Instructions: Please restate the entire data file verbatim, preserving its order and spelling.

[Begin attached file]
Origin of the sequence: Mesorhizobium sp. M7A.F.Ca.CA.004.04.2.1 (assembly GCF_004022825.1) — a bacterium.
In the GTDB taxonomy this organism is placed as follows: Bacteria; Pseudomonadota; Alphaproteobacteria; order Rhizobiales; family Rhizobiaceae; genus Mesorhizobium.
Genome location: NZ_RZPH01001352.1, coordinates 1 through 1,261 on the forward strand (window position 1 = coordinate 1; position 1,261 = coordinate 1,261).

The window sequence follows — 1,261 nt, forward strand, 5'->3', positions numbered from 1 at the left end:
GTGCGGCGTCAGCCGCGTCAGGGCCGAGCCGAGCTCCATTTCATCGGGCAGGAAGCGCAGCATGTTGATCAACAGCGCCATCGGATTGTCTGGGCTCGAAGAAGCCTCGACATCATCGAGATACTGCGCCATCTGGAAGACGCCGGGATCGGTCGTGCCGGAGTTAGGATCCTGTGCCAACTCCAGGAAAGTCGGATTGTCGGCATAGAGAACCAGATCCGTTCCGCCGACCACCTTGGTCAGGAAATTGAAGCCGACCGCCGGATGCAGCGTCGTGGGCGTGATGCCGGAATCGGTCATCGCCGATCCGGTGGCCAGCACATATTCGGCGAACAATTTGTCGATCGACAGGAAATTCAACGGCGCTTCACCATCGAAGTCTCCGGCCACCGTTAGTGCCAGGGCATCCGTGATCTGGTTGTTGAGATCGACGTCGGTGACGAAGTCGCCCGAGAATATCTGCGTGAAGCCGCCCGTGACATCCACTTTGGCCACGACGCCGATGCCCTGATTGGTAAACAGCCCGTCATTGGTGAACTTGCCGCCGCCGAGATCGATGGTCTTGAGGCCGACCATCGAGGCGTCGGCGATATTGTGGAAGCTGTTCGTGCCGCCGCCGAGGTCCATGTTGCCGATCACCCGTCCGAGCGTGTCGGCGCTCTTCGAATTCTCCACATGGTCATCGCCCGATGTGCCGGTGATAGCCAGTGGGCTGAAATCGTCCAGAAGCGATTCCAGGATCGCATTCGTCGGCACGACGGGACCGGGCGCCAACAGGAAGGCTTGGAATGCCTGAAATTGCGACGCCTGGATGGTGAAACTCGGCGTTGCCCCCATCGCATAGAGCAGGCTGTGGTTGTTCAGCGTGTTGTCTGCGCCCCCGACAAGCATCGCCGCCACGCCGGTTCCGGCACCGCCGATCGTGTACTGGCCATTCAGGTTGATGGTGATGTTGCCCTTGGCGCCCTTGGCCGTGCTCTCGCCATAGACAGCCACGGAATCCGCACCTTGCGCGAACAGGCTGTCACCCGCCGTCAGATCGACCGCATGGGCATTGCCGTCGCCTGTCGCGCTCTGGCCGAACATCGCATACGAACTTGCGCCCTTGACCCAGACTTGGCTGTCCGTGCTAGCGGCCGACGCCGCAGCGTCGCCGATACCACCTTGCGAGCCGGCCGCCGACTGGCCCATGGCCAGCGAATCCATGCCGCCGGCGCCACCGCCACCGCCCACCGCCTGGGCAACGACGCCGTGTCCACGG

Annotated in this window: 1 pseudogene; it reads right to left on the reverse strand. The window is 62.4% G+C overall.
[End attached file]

Origin of the sequence: Mesorhizobium sp. M7A.F.Ca.CA.004.04.2.1 (assembly GCF_004022825.1) — a bacterium.
In the GTDB taxonomy this organism is placed as follows: Bacteria; Pseudomonadota; Alphaproteobacteria; order Rhizobiales; family Rhizobiaceae; genus Mesorhizobium.
Genome location: NZ_RZPH01001352.1, coordinates 1 through 1,261 on the forward strand (window position 1 = coordinate 1; position 1,261 = coordinate 1,261).

The window sequence follows — 1,261 nt, forward strand, 5'->3', positions numbered from 1 at the left end:
GTGCGGCGTCAGCCGCGTCAGGGCCGAGCCGAGCTCCATTTCATCGGGCAGGAAGCGCAGCATGTTGATCAACAGCGCCATCGGATTGTCTGGGCTCGAAGAAGCCTCGACATCATCGAGATACTGCGCCATCTGGAAGACGCCGGGATCGGTCGTGCCGGAGTTAGGATCCTGTGCCAACTCCAGGAAAGTCGGATTGTCGGCATAGAGAACCAGATCCGTTCCGCCGACCACCTTGGTCAGGAAATTGAAGCCGACCGCCGGATGCAGCGTCGTGGGCGTGATGCCGGAATCGGTCATCGCCGATCCGGTGGCCAGCACATATTCGGCGAACAATTTGTCGATCGACAGGAAATTCAACGGCGCTTCACCATCGAAGTCTCCGGCCACCGTTAGTGCCAGGGCATCCGTGATCTGGTTGTTGAGATCGACGTCGGTGACGAAGTCGCCCGAGAATATCTGCGTGAAGCCGCCCGTGACATCCACTTTGGCCACGACGCCGATGCCCTGATTGGTAAACAGCCCGTCATTGGTGAACTTGCCGCCGCCGAGATCGATGGTCTTGAGGCCGACCATCGAGGCGTCGGCGATATTGTGGAAGCTGTTCGTGCCGCCGCCGAGGTCCATGTTGCCGATCACCCGTCCGAGCGTGTCGGCGCTCTTCGAATTCTCCACATGGTCATCGCCCGATGTGCCGGTGATAGCCAGTGGGCTGAAATCGTCCAGAAGCGATTCCAGGATCGCATTCGTCGGCACGACGGGACCGGGCGCCAACAGGAAGGCTTGGAATGCCTGAAATTGCGACGCCTGGATGGTGAAACTCGGCGTTGCCCCCATCGCATAGAGCAGGCTGTGGTTGTTCAGCGTGTTGTCTGCGCCCCCGACAAGCATCGCCGCCACGCCGGTTCCGGCACCGCCGATCGTGTACTGGCCATTCAGGTTGATGGTGATGTTGCCCTTGGCGCCCTTGGCCGTGCTCTCGCCATAGACAGCCACGGAATCCGCACCTTGCGCGAACAGGCTGTCACCCGCCGTCAGATCGACCGCATGGGCATTGCCGTCGCCTGTCGCGCTCTGGCCGAACATCGCATACGAACTTGCGCCCTTGACCCAGACTTGGCTGTCCGTGCTAGCGGCCGACGCCGCAGCGTCGCCGATACCACCTTGCGAGCCGGCCGCCGACTGGCCCATGGCCAGCGAATCCATGCCGCCGGCGCCACCGCCACCGCCCACCGCCTGGGCAACGACGCCGTGTCCACGG

Annotated in this window: 1 pseudogene; it reads right to left on the reverse strand. The window is 62.4% G+C overall.